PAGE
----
Cedric Varcoe 'Ngarrindjeri Country' Fine Modal Scarf

Better World Arts

  • $59.95

Only 4 left!

A beautiful, incredibly soft scarf featuring the design of Indigenous artist, Cedric Varcoe.
  • 100% Modal aka Rayon, a natural cellulose fibre
  • Size: 200 x 74cm
  • Made in Amritsar, India in Fair Trade conditions
  • The artist receives royalties for their artwork

Better World Arts

Better World Arts facilitates cross cultural art projects between Aboriginal artists in Australia, and artisans in India. The Aboriginal artists are paid royalties for their designs, and the artisans in India work in conditions that encompass the 10 Principles of Fair Trade, including receiving a fair wage, working in safe conditions, and ensuring there is no child labour or forced labour.

Read more about Better World Arts here.

About the Artwork

'Ngarrindjeri Country' by Cedric Varcoe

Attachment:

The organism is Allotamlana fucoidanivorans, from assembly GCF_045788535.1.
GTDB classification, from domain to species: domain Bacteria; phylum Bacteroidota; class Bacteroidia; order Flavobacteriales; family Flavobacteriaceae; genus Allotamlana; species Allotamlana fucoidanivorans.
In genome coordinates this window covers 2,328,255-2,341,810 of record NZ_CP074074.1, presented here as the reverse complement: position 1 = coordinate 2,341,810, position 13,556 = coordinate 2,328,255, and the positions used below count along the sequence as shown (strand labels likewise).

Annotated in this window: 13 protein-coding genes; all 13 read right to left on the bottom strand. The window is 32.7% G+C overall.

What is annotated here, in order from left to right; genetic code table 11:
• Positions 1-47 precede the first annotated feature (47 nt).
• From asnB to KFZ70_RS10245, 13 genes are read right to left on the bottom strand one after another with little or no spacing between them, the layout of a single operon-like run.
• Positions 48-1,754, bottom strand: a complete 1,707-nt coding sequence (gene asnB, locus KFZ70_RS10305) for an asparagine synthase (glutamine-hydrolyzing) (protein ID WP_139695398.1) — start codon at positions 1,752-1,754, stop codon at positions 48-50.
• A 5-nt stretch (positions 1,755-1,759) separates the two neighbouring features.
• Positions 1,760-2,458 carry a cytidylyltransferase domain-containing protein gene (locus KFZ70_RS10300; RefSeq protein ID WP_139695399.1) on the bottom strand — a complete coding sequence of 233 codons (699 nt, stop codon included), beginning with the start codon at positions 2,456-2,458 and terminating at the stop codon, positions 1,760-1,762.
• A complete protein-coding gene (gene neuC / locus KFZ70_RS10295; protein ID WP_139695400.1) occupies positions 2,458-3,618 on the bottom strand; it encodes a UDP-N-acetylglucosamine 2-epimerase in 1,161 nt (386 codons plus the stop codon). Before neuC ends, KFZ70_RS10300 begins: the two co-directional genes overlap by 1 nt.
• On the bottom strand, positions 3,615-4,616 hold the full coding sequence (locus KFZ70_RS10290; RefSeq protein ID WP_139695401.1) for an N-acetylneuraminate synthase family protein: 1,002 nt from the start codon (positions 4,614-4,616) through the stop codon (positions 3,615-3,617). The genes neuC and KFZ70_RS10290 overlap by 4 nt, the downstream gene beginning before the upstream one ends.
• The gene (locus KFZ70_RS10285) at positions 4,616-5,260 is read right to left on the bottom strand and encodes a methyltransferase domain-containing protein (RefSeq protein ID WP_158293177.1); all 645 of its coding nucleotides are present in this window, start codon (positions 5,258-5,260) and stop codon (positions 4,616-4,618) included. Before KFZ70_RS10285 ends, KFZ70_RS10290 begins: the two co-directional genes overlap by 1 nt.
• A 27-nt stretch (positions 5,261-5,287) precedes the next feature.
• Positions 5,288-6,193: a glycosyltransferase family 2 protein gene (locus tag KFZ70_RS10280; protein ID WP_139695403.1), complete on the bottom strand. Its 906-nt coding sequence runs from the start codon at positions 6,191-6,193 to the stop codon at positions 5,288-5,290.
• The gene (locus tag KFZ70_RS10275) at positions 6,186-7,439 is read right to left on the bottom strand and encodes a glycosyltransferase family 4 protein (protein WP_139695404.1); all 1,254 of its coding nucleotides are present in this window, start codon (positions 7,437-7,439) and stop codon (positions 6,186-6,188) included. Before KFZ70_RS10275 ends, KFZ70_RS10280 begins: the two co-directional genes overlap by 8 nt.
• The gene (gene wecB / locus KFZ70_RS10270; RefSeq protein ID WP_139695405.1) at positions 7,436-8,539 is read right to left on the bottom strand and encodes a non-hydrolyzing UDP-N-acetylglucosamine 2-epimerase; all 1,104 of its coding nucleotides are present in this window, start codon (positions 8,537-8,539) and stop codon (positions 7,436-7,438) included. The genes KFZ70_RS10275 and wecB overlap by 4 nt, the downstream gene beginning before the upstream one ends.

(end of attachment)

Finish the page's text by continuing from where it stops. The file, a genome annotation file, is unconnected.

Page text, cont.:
When Ngurunderi travelled through what is now Ngarrindjeri country he came down the Murray River in his canoe. At that time it was just a small stream. Ngurunderi was looking for his two wives who had run away from him and was following Pondi, the big Murray Cod who had created the twists and turns of the river when sweeping his huge tail from side to side. Ngurunderi was trying to spear Pondi all the way along the journey. Together they formed the Murray River, lakes and landforms and everything in Ngarrindjeri Country. Ngurunderi made the rain that feeds the river and the country. With the rain came the rainbow, which can be seen in this painting. Ngurunderi also made the Ngarrindjeri people, who live along and around the River Murray, lakes, the Coorong region and across to Cape Jervis and the southern regions of what is now Adelaide. Ngurunderi travelled with his family and they also played a part in the creation of Ngarrindjeri country. Ngurunderi taught everyone the lore, dance, song, how to hunt and live and everything they needed to survive in their country. When they reached Lake Alexandrina Nepele, Ngurunderi's brother in law, helped spear and kill Pondi. Ngurunderi cut Pondi into many pieces, each piece creating a new species of fish that now populates the river system. Ngurunderi never did catch his wives who drowned when crossing to Kangaroo Island, which was still joined to the mainland at that time. At this point Ngurunderi joined the spirit world becoming a star in the Milky Way.


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